June 30, 2018

Cities have gotten safer

Center for Court Innovation - In his 2018 book, Uneasy Peace: The Great Crime Decline, The Renewal of City Life, and the Next War on Violence, sociologist Patrick Sharkey traces the many effects of the remarkable reduction in crime that has taken place in the United States since the 1990s. Sharkey documents what he calls the “social costs of violence,” the ways in which its effects radiate beyond victim and perpetrator, corroding neighborhoods and communal control over public spaces, and even showing up in the test results of children living near where violence has occurred. Uneasy peace

From this perspective, Sharkey argues those who have benefited most from violence's retreat are people living in what have traditionally been the most marginalized communities. Indeed, he regards the reduction in violence as one of the signal public health victories in recent decades.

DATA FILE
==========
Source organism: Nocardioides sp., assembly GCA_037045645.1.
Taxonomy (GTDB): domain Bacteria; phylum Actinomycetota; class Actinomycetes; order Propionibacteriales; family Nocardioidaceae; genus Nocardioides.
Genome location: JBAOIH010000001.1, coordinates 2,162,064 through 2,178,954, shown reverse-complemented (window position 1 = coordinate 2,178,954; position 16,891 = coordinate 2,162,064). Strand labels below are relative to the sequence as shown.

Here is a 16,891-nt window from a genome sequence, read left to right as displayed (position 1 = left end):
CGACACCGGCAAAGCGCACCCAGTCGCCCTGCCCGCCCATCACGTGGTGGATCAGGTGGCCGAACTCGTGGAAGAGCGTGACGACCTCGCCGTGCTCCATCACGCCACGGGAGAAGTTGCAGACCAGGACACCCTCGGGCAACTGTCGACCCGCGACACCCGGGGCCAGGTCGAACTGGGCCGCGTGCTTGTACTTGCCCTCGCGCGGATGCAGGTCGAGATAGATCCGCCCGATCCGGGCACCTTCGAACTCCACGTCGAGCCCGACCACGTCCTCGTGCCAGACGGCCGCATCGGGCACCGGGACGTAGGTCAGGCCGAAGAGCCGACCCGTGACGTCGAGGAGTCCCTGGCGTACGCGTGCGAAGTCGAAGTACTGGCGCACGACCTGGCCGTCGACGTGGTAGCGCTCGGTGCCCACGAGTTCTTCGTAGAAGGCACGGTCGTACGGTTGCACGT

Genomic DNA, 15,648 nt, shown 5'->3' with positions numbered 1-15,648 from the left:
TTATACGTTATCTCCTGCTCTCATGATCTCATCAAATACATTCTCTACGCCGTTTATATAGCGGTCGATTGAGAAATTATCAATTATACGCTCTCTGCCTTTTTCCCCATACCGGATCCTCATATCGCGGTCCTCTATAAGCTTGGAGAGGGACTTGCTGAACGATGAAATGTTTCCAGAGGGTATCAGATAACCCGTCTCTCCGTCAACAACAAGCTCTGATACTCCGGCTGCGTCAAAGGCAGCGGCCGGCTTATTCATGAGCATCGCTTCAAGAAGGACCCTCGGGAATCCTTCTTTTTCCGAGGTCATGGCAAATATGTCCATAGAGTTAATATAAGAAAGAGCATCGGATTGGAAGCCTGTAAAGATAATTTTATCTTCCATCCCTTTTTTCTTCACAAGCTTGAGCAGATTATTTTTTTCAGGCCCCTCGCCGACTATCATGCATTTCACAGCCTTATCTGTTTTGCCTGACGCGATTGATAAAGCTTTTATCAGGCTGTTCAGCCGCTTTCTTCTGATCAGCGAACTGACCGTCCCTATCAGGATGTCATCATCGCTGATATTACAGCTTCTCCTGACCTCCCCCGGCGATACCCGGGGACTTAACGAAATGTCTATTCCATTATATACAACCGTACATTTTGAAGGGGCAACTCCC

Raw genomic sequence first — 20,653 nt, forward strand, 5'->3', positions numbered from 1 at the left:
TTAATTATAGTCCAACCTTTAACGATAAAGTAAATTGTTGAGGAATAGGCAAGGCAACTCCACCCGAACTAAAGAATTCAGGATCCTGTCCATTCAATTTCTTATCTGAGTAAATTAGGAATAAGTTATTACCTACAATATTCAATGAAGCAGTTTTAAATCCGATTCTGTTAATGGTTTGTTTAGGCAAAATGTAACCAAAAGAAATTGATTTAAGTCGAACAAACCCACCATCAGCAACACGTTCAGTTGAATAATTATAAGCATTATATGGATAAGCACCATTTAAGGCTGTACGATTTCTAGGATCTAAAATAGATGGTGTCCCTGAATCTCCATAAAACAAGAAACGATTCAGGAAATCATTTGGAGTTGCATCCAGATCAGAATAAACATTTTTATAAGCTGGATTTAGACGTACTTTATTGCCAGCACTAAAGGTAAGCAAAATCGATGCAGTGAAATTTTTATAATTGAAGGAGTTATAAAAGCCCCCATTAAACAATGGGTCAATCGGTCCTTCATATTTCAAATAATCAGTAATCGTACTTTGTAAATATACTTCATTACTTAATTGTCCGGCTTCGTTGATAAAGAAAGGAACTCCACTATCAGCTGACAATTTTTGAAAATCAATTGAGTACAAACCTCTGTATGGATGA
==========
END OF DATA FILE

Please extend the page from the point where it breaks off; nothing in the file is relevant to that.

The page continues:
Sharkey lays out an ambitious agenda for consolidating what he sees as the incomplete and fragile gains in the struggle against violence. He concedes mass incarceration and a more aggressive “broken windows” style of policing played a role, but he contends the inequities and moral cost of the punitive model render it unsustainable.

Instead, Sharkey’s book is in part a hymn to cities: what makes them thrive and who keeps them safe, and he gathers some extraordinary evidence of the importance of grassroots community organizing and community-based nonprofits.

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